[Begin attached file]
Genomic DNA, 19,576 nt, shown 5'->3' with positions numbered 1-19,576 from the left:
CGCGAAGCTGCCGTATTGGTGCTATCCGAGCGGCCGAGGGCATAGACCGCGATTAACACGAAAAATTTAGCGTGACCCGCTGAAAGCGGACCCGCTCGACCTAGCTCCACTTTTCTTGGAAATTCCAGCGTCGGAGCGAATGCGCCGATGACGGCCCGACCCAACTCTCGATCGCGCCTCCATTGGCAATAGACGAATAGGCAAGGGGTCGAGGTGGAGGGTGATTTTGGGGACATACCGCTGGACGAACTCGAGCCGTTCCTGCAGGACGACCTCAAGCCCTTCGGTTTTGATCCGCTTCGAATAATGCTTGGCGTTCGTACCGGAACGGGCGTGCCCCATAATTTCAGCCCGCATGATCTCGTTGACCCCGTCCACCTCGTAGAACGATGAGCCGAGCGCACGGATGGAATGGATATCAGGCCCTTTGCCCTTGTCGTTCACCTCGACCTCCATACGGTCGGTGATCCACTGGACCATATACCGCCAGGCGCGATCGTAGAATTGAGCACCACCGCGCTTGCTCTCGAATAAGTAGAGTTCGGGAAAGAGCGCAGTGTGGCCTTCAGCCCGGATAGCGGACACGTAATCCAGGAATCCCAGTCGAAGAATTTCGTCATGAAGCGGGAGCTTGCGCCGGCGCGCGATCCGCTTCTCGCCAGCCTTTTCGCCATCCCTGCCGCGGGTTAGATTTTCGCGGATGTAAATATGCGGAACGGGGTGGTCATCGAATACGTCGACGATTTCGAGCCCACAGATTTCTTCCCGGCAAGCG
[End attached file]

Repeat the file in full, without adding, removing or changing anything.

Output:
Genomic DNA, 19,576 nt, shown 5'->3' with positions numbered 1-19,576 from the left:
CGCGAAGCTGCCGTATTGGTGCTATCCGAGCGGCCGAGGGCATAGACCGCGATTAACACGAAAAATTTAGCGTGACCCGCTGAAAGCGGACCCGCTCGACCTAGCTCCACTTTTCTTGGAAATTCCAGCGTCGGAGCGAATGCGCCGATGACGGCCCGACCCAACTCTCGATCGCGCCTCCATTGGCAATAGACGAATAGGCAAGGGGTCGAGGTGGAGGGTGATTTTGGGGACATACCGCTGGACGAACTCGAGCCGTTCCTGCAGGACGACCTCAAGCCCTTCGGTTTTGATCCGCTTCGAATAATGCTTGGCGTTCGTACCGGAACGGGCGTGCCCCATAATTTCAGCCCGCATGATCTCGTTGACCCCGTCCACCTCGTAGAACGATGAGCCGAGCGCACGGATGGAATGGATATCAGGCCCTTTGCCCTTGTCGTTCACCTCGACCTCCATACGGTCGGTGATCCACTGGACCATATACCGCCAGGCGCGATCGTAGAATTGAGCACCACCGCGCTTGCTCTCGAATAAGTAGAGTTCGGGAAAGAGCGCAGTGTGGCCTTCAGCCCGGATAGCGGACACGTAATCCAGGAATCCCAGTCGAAGAATTTCGTCATGAAGCGGGAGCTTGCGCCGGCGCGCGATCCGCTTCTCGCCAGCCTTTTCGCCATCCCTGCCGCGGGTTAGATTTTCGCGGATGTAAATATGCGGAACGGGGTGGTCATCGAATACGTCGACGATTTCGAGCCCACAGATTTCTTCCCGGCAAGCG